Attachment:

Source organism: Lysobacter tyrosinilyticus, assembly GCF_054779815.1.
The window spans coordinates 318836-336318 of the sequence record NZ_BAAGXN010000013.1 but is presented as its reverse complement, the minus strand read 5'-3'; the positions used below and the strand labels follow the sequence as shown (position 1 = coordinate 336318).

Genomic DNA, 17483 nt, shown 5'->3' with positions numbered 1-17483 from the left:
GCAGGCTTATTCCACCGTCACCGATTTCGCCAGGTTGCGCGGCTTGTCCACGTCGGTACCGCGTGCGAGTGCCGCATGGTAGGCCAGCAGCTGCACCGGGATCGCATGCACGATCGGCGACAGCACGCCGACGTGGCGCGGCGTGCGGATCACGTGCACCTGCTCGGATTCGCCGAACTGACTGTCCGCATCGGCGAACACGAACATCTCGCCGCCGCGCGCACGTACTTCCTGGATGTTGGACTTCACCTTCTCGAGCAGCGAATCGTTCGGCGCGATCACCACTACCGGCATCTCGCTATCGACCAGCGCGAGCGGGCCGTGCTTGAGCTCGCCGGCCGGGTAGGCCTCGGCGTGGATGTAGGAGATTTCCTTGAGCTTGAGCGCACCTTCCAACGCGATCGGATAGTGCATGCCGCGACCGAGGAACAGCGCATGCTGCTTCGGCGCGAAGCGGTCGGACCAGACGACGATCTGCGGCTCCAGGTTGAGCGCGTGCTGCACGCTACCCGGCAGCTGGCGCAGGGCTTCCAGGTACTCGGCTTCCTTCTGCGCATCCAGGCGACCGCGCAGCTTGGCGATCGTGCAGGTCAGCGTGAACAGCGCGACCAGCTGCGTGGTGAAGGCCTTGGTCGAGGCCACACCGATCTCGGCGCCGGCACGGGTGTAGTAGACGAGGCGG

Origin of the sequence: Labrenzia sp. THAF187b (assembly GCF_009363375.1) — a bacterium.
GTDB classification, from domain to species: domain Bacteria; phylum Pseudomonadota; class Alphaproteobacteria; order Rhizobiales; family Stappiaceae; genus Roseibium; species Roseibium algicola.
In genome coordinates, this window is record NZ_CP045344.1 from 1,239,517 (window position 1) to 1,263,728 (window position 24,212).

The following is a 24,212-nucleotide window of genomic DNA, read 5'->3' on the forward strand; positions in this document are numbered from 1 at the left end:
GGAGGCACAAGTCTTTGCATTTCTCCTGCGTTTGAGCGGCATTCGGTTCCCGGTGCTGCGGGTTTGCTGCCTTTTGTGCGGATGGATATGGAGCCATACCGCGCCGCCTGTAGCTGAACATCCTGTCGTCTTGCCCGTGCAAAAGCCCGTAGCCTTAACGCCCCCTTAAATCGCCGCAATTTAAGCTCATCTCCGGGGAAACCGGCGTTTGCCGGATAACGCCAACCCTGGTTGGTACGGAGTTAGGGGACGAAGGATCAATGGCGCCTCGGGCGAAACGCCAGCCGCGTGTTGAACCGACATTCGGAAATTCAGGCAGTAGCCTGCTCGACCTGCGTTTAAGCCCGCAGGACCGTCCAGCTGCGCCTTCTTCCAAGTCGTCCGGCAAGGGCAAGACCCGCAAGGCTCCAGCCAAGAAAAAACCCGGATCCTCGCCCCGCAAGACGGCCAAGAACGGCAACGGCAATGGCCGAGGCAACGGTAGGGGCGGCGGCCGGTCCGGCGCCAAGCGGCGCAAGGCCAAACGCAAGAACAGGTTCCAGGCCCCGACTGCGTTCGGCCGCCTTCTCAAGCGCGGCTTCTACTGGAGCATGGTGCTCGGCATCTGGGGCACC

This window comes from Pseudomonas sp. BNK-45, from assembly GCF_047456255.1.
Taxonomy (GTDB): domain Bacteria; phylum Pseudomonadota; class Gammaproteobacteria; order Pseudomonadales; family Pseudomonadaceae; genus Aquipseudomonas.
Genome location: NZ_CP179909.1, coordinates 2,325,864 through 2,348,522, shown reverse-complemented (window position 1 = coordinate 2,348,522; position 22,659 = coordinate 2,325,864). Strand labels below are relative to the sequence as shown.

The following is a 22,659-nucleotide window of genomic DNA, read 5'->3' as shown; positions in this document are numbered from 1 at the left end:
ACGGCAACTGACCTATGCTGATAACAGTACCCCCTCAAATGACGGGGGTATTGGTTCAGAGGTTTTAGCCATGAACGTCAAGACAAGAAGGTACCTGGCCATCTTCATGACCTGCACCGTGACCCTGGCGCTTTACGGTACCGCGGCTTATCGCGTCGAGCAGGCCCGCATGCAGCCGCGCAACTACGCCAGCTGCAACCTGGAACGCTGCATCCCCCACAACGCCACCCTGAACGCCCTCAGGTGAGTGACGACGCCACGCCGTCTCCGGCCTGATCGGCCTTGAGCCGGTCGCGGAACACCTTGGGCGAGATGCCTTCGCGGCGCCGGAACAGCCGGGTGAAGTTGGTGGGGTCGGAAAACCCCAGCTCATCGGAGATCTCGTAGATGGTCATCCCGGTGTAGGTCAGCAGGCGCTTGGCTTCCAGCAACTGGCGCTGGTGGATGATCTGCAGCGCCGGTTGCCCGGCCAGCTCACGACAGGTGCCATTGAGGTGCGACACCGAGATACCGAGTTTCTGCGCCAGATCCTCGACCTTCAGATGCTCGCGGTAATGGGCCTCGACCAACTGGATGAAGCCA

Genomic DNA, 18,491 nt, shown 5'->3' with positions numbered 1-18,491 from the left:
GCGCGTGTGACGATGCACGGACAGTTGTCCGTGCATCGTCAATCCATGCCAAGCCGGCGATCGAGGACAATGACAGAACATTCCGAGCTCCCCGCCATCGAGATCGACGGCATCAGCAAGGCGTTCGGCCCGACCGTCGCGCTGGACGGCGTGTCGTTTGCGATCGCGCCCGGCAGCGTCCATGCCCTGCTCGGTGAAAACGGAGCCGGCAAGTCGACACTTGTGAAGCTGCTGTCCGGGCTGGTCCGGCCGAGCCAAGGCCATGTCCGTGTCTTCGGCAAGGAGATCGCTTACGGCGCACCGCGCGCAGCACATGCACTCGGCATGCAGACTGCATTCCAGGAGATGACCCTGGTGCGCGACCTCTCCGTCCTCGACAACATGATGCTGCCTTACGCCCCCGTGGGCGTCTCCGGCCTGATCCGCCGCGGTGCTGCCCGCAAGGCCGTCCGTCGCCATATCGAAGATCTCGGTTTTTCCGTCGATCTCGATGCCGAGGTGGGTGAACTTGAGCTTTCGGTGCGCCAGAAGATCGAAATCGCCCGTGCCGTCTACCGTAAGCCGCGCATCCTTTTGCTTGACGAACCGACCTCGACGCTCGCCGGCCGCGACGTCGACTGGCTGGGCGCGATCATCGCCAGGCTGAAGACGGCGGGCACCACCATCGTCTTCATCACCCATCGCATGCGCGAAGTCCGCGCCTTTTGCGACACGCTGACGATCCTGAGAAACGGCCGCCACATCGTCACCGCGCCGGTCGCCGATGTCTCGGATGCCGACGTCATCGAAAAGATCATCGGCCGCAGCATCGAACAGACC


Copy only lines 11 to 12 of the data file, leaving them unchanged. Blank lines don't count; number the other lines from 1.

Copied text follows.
Taxonomy (GTDB): domain Bacteria; phylum Pseudomonadota; class Gammaproteobacteria; order Pseudomonadales; family Pseudomonadaceae; genus Aquipseudomonas.
Genome location: NZ_CP179909.1, coordinates 2,325,864 through 2,348,522, shown reverse-complemented (window position 1 = coordinate 2,348,522; position 22,659 = coordinate 2,325,864). Strand labels below are relative to the sequence as shown.